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    Re: Don't expect SSDs using PLC until 2026, says WD President

    Quote Originally Posted by DJNW View Post
    True. I was surprised by the size of a full Borderlands 3 install last week. Even non-MMOs are getting chunky. Suppose it has its upsides - pressure on ISPs to raise connection speeds and host a steam cache.
    Allegedly the move to next-gen consoles (built-in SSDs that don't need as much data duplication to run games) is meant to alleviate this and has already reared its head in some PS5 games having smaller footprints than PS4 and even XSS/X.

    Longer-term game sizes will still increase though, of course. But hopefully get away from 150GB CoD installs etc.
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    Re: Don't expect SSDs using PLC until 2026, says WD President

    Quote Originally Posted by Iota View Post
    Haven't they started releasing cache-less drives already? I'm certain I've read something somewhere, the performance drops off rather quickly. If they go down the route of limited or no cache SSDs, I'd question the value over more traditional spinning rust which also has high capacity. The only reason I'd want high capacity is mainly for storage, so if speed is taken out of that equation then it comes down to cost per TB as well as reliability / MBTF.
    I haven't heard of cacheless - it's using spare QLC flash, so wouldn't save much (you'd get a slightly simpler controller, but probably not cheap enough to make up for the extra silicon mask). QLC is still substantially faster than spinning rust in 99% of situations, and offers much higher reliability and lower power (so there's a TCO crossover at some point, but probably too far in the future for most uses)

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    Re: Don't expect SSDs using PLC until 2026, says WD President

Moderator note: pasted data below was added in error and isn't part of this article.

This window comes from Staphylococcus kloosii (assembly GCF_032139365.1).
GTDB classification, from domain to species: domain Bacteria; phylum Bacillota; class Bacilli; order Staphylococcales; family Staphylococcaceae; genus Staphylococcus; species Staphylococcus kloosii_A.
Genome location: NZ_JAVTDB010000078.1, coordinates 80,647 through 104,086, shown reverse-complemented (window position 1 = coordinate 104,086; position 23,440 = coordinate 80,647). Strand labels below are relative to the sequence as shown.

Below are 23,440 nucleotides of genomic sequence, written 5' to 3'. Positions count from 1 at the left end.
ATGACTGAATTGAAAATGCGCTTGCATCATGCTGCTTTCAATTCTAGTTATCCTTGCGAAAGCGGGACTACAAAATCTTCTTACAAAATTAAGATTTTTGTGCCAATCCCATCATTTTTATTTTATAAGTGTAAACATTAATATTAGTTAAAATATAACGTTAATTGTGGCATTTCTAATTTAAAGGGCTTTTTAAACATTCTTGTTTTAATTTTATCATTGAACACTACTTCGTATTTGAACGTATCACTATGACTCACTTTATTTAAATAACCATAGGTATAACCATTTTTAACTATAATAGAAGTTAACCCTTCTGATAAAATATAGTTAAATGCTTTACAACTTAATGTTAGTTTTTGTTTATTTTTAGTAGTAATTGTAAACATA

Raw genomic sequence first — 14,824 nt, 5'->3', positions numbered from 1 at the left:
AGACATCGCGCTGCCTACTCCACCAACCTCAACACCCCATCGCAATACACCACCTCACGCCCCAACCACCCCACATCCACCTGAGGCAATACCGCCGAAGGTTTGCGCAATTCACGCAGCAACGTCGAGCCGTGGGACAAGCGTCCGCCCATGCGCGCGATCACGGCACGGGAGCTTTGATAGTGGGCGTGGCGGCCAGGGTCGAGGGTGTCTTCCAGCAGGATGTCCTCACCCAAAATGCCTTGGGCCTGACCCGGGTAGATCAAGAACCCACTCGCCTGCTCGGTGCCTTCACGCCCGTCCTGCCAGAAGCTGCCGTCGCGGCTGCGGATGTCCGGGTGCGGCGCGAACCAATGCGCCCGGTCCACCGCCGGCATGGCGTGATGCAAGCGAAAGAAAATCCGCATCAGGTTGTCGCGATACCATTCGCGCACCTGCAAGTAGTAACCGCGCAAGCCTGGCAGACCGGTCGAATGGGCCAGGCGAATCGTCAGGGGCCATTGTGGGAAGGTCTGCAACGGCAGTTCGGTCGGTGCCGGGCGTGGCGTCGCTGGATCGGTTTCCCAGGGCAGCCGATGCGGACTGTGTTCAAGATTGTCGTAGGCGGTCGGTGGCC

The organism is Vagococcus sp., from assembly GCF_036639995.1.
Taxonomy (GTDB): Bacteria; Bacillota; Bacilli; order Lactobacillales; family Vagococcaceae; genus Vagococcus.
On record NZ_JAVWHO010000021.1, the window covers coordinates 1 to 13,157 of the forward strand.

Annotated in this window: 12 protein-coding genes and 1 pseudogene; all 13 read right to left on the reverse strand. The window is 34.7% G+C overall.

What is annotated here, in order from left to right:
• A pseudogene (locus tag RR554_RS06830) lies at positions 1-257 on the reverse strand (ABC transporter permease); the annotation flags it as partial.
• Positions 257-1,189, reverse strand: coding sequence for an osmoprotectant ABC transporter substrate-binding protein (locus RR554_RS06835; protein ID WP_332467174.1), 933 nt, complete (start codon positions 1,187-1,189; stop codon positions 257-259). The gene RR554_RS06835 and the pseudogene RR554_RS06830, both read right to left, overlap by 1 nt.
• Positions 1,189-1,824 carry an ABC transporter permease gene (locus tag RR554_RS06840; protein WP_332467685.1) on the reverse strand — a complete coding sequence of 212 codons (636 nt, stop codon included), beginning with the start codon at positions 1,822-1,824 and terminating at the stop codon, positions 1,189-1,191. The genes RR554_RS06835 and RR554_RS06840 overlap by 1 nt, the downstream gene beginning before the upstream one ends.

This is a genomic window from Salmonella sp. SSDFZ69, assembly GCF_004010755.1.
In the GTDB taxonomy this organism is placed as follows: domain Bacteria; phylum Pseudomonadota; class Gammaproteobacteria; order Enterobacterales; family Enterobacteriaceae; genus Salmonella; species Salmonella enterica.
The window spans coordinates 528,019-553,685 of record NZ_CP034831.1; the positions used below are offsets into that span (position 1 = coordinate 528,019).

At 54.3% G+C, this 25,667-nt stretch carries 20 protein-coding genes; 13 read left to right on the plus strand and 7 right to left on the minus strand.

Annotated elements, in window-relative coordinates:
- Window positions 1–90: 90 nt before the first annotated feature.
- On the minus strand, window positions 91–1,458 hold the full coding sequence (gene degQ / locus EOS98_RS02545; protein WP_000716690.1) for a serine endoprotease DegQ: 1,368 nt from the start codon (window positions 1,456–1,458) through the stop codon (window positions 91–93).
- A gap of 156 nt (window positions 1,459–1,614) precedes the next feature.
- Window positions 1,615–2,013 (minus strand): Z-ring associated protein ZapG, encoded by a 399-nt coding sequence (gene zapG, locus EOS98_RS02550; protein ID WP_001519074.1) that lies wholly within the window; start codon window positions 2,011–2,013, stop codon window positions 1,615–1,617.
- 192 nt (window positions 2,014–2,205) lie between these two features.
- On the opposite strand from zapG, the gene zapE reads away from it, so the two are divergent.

Quote Originally Posted by DJNW View Post
    True. I was surprised by the size of a full Borderlands 3 install last week. Even non-MMOs are getting chunky.
    BL3 is actually still kinda tame at ~90GB. GTA V, Payday 2 and some others are about in that ballpark, while some others (Red Dead Redemption 2, Hitman 2 for example) are in the 120-150GB region... and then there's complete chonks like this (because they come with textures for 4k)..:



    I ended up getting a 2TB TLC Micron 1300 SATA SSD (with the very end-user friendly name MTFDDAK2T0TDL) for 149eur as a games drive as my experience with QLC drives has been completely awful so far. Knowing that they're already planning an even worse successor to QLC makes my skin crawl.


    Quote Originally Posted by Xlucine View Post
    I haven't heard of cacheless
    Some (especially budget-y type) SSDs lack the physical DRAM cache of typically 128MB-1GB depending on size to save a couple cents, making performance suffer even more. This isn't about the pseudo-SLC write cache of several GB to hide the fact that native QLC is awfully slow.

    Quote Originally Posted by Xlucine View Post
    QLC is still substantially faster than spinning rust in 99% of situations
    As someone who has experienced a god-awful Intel 660p NVMe QLC SSD which will cause the whole OS to stutter when it runs out of cache with response times in the 10-20 second (not milisecond!) range and maximum write speeds of about 70-80MB/s while cooking at 70+°C, I'd still rather write large amounts of data to spinning rust at a consistent 150+MB/s than this garbage.

    IMHO we're already past the point where SSDs were synonymous with "performance" and have drifted into the stage where they perform worse than the spinning rust they were supposed to replace for some use cases, and it's only gonna get worse from here in the quest of more capacity at the harsh cost of any sort of performance or reliability.
    Last edited by Bambooz; 23-06-2021 at 09:24 PM.